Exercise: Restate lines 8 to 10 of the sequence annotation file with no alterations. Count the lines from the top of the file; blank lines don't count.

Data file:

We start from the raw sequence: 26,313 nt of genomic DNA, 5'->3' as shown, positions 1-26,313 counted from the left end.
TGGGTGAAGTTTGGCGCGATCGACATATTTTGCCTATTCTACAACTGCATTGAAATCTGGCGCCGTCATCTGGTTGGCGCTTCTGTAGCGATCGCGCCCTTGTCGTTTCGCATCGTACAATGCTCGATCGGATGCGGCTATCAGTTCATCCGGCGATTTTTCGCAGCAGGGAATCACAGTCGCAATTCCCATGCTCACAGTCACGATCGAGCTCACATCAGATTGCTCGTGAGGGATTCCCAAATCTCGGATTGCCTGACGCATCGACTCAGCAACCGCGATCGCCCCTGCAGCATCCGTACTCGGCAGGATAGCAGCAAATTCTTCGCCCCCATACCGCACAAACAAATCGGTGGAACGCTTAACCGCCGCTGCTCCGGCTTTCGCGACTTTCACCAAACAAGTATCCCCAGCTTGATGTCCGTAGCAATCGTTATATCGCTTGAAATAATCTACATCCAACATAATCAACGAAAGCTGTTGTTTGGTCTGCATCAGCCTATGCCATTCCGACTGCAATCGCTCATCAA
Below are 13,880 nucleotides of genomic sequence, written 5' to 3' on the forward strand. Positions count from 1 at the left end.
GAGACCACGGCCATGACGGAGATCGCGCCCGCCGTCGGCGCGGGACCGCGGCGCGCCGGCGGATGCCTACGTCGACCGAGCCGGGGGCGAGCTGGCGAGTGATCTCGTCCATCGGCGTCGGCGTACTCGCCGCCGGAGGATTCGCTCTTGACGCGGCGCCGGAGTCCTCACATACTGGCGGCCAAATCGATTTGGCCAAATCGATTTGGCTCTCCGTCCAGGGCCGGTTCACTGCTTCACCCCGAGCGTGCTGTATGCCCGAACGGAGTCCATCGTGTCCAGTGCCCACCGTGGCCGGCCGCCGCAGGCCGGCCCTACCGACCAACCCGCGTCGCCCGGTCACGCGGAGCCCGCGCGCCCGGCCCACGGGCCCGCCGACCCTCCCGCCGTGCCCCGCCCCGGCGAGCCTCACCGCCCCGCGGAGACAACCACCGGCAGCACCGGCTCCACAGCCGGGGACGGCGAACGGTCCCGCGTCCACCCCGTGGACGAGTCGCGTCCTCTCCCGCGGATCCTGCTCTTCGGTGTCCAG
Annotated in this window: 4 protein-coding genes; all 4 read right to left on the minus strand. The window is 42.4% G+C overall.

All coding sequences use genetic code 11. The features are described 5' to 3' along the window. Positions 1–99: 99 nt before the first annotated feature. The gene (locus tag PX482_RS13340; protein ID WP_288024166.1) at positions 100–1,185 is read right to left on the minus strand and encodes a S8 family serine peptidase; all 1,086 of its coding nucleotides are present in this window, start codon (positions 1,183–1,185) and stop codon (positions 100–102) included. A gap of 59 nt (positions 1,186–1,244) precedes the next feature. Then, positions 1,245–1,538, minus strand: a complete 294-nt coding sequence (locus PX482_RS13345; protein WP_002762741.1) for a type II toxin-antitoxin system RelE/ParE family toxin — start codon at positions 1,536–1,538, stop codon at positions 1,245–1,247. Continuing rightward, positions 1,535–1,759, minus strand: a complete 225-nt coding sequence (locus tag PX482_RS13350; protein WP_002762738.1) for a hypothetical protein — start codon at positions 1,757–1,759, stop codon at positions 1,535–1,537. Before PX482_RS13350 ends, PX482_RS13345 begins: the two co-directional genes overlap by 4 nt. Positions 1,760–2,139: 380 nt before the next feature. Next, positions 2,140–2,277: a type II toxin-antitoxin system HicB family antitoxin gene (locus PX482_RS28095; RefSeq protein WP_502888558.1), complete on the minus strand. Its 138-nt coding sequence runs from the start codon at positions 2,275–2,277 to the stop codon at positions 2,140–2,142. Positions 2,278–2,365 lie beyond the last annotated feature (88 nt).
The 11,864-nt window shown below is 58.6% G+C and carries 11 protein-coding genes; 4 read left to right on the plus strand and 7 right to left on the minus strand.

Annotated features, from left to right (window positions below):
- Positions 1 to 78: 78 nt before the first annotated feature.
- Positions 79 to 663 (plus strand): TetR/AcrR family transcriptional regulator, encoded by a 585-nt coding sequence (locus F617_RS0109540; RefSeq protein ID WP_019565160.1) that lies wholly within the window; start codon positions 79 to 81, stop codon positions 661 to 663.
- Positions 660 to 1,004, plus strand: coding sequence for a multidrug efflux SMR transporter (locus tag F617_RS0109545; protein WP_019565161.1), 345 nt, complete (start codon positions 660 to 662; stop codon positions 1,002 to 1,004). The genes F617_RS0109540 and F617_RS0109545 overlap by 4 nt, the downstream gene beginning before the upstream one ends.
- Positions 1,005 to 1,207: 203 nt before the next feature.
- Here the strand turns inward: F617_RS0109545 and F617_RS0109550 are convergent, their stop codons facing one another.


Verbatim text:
Annotated features, from left to right (window positions below):
- Positions 1 to 78: 78 nt before the first annotated feature.
- Positions 79 to 663 (plus strand): TetR/AcrR family transcriptional regulator, encoded by a 585-nt coding sequence (locus F617_RS0109540; RefSeq protein ID WP_019565160.1) that lies wholly within the window; start codon positions 79 to 81, stop codon positions 661 to 663.